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Home  >>  Daily News  >>  Malaysia News  >>  Politics  >>  Malaysian opposition blames ruling party for economic woes

NEWS UPDATES 6 June 2009

Malaysian opposition blames ruling party for economic woes

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Malaysia's Islamic opposition party told supporters Friday that the National Front's fall from power was imminent because of voters' deep disillusionment with the ruling coalition, reported AFP.

Addressing the opening of his party's annual congress, Pan-Malaysian Islamic Party (PAS) leader Abdul Hadi Awang also blamed Malaysia's severe economic downturn on the National Front, or Barisan Nasional.

“The National Front government is always blaming the external factors' for the crisis,” Abdul Hadi said.

He said the National Front's defeat in elections due by 2012 was assured if the PAS strengthened its alliance with Parti Keadilan Rakyat, led by ex-deputy prime minister Anwar Ibrahim and the Chinese-dominated Democratic Action Party.

“Let us increase and embolden our relationships, at all levels, within the Pakatan Rakyat since this will increase our (chances of winning) the coming 13th national general election,” Abdul Hadi said.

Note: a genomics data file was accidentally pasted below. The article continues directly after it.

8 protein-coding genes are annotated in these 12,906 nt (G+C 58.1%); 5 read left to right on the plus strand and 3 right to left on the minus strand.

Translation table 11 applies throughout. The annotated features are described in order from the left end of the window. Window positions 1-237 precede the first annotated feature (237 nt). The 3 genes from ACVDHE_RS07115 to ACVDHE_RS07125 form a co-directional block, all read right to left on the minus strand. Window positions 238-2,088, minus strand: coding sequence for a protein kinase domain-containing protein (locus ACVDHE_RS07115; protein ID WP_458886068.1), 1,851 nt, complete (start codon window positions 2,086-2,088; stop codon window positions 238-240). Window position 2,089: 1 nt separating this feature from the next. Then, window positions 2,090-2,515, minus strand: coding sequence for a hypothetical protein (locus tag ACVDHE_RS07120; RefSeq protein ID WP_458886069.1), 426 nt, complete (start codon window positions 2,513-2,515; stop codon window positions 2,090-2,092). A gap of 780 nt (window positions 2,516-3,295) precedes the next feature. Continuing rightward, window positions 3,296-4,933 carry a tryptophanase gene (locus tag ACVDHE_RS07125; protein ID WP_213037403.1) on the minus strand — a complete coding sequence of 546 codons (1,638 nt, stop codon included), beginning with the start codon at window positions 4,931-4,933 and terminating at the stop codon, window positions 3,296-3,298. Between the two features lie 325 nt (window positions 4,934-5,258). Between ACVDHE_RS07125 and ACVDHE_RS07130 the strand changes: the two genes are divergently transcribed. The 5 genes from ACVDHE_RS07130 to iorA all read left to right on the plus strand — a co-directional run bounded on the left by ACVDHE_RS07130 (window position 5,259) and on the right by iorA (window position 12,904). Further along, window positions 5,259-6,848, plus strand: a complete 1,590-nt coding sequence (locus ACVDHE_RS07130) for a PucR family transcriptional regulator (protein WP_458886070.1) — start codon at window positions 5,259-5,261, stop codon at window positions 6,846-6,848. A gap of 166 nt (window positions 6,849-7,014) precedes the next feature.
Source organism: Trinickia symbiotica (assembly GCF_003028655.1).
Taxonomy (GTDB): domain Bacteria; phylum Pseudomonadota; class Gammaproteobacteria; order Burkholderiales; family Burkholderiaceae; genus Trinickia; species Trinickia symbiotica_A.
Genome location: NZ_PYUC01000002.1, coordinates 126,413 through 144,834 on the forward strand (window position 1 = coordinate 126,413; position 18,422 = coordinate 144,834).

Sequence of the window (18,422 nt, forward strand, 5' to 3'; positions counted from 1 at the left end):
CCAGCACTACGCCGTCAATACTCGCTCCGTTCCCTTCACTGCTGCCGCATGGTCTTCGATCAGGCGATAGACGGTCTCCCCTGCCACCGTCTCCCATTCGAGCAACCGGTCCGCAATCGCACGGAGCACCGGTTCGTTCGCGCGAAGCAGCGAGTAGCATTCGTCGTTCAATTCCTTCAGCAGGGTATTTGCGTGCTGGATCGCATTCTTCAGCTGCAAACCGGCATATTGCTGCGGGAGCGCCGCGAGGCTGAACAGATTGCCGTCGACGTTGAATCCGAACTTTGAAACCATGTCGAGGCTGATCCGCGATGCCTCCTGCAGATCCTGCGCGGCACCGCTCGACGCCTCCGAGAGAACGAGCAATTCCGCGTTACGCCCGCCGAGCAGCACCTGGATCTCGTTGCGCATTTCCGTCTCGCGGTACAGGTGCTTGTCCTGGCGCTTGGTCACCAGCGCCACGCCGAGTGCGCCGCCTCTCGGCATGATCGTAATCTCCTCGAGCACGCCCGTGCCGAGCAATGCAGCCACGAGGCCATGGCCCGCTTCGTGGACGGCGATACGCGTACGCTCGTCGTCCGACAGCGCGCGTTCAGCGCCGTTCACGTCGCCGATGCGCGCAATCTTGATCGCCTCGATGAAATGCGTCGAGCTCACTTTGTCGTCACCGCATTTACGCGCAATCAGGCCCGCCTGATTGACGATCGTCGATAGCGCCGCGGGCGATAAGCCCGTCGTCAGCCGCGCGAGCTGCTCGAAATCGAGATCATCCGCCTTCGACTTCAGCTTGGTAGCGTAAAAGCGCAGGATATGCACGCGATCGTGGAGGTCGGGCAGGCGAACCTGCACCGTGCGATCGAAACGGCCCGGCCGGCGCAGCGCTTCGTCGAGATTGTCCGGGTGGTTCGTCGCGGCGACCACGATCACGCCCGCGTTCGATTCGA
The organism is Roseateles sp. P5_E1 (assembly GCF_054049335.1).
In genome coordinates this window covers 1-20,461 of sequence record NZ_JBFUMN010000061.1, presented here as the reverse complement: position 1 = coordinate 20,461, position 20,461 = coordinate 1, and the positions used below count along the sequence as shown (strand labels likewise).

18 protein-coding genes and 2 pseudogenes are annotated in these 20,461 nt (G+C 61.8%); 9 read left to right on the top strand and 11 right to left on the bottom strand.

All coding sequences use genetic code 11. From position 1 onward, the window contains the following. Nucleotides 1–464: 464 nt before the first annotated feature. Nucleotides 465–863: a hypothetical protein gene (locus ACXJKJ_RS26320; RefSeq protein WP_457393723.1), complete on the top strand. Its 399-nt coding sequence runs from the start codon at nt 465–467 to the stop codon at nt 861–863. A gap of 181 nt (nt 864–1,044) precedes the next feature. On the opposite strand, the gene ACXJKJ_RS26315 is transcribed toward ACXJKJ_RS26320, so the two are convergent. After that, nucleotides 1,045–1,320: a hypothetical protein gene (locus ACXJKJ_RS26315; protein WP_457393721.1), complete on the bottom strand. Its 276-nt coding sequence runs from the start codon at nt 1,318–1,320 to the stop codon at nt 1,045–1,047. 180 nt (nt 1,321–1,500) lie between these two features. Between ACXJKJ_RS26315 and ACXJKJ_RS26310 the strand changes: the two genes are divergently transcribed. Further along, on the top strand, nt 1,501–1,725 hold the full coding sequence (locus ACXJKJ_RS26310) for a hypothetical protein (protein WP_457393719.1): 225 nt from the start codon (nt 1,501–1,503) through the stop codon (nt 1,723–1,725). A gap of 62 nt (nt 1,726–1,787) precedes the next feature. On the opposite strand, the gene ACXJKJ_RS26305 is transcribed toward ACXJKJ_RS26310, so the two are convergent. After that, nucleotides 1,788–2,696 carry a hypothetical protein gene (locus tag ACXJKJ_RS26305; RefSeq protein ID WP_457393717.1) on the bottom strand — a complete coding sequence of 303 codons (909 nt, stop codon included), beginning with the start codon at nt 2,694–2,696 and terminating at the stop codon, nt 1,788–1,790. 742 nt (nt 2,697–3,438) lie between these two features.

He also slammed the government's “immoral and unconstitutional” means to topple the opposition-led government in Perak state.

“It signals nothing else except the near downfall of the National Front headed by UMNO,” he said, referring to Prime Minister Najib Razak's United Malays National Organisation, which heads the ruling coalition.

The PAS general assembly will last three days, and delegates are expected to debate whether to return to the party's hardline religious roots or to put on a more moderate face to continue winning non-Muslim support.

Chinese and Indian voters have enthusiastically supported PAS candidates in seats where they stood for the Pakatan Rakyat, and thousands have joined PAS “Supporters' Clubs” around the country.

The Pakatan Rakyat snatched a third of parliamentary seats in an unprecedented performance in the 2008 polls and reversed a decline that had seen PAS decimated in the 2004 polls.


 

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